Thursday, February 23, 2012

Should a pharmacist's personal views affect my access to controlled substances?

Yesterday, a federal judge in Washington state ruled that the state could not force pharmacies to sell Plan B. Under Washington state law, pharmacies are required to dispense any medication for which there is a community need and to stock a representative assortment of drugs needed by the community. Several pharmacies sued, claiming that being required to stock and dispense Plan B violated their religious freedom because that drug can prevent the implantation of a fertilized egg. The state countered that the law is religiously neutral, applies to all pharmacies and medicines, and promotes a government interest.

I'm certain that this will be appealed and I hope (and trust?) that the outcome must be different at the appellate court level because this can't be right. First, on the medical issue, Plan B is the same drug, just at a higher dose, as regular birth control and the same objection can be made to standard birth control. So this decision leaves open the possibility that pharmacies can decline to dispense birth control. That would be potentially devastating in rural communities where access to pharmacies is already limited. Second, which stems a little from the first, how far are we willing to take this? How many other drugs are we willing to allow individual pharmacists and pharmacies to choose not to dispense?

We as a society have decided to control access to certain substances. We require that doctors write prescriptions for drugs. We don't allow those drugs to be sold just anywhere; only a licensed pharmacist can dispense them. This system doesn't leave room for individual pharmacists to decide they don't like certain drugs. A Christian Scientist pharmacist can't be allowed to refuse to dispense drugs to their customers until those customers give healing through prayer a fair shot.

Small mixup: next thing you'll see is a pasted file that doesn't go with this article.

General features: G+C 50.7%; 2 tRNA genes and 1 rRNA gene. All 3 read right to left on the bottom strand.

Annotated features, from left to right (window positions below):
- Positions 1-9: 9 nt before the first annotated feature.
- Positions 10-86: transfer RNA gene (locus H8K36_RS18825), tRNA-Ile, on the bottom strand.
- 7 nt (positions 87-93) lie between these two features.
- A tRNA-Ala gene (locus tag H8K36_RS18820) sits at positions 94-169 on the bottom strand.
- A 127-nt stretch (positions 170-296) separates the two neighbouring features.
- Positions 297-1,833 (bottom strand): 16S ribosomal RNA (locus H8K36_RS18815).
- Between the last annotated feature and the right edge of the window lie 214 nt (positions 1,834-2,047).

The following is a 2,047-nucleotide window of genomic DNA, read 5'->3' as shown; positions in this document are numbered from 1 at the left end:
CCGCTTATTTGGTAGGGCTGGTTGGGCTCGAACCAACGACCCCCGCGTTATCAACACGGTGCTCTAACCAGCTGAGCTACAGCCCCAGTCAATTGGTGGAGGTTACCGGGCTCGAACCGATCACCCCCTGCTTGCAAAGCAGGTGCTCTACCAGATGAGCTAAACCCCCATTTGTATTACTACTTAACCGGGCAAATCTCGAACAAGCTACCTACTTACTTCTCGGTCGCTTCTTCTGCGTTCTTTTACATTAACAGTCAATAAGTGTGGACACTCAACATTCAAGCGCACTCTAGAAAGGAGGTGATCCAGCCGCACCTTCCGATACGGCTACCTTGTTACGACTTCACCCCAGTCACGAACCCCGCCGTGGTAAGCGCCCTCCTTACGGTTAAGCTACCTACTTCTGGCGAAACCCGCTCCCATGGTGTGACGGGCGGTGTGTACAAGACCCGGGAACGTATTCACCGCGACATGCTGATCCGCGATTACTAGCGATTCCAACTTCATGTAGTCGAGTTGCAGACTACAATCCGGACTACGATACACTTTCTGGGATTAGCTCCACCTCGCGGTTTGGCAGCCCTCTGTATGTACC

The judge in this case found that the state must allow exemptions for religous or moral objections. I find that a terrifyingly broad holding. A pharmacist could have a moral objection to pain killers and thus refuse to dispense them? I don't even know the wide scope of drugs that exist to treat all manner of conditions, let alone all the possible moral objections that individual pharmacists could have to certain drugs. As a patient holding a legal prescription, I shouldn't have to worry about my pharmacists moral or religious beliefs. Pharmacists just don't get to decide which of those drugs they'll dispense and which they won't. The FDA approves drugs. Doctors, in consultation with their patients, prescribe them. And those people who have voluntarily taken on the responsibility of dispensing them dispense them, without imposing their own personal religious or moral beliefs.

Plan B is in a unique position in a couple of respects. It doesn't require a prescription, but it can't actually be sold OTC just anywhere. It's in that gray area, like pseudoephedrine is in a lot of states. So it is still limited in terms of where and when it can be sold. It is also unique because it needs to be taken quickly for maximum effectiveness. Combine these factors and it becomes pretty apparent why the state wanted its citizens to be able to trust that they could find this drug at any pharmacy so they wouldn't have to drive all over or arrange transportation to get to the pharmacy in the next town because the one a block away refuses to sell it.

There are just some professions where you don't get to impose your own personal, moral, and/or religious beliefs on other people. Pharmacists, who voluntarily take on the responsibility of standing between people and controlled substances, are in just such a profession. They can have all the moral and religious beliefs they want, but they simply can't bring those personal beliefs into the pharmacy with them. I hope the federal circuit court sees this and overrules this decision.

No comments:

Blog Designed by : NW Designs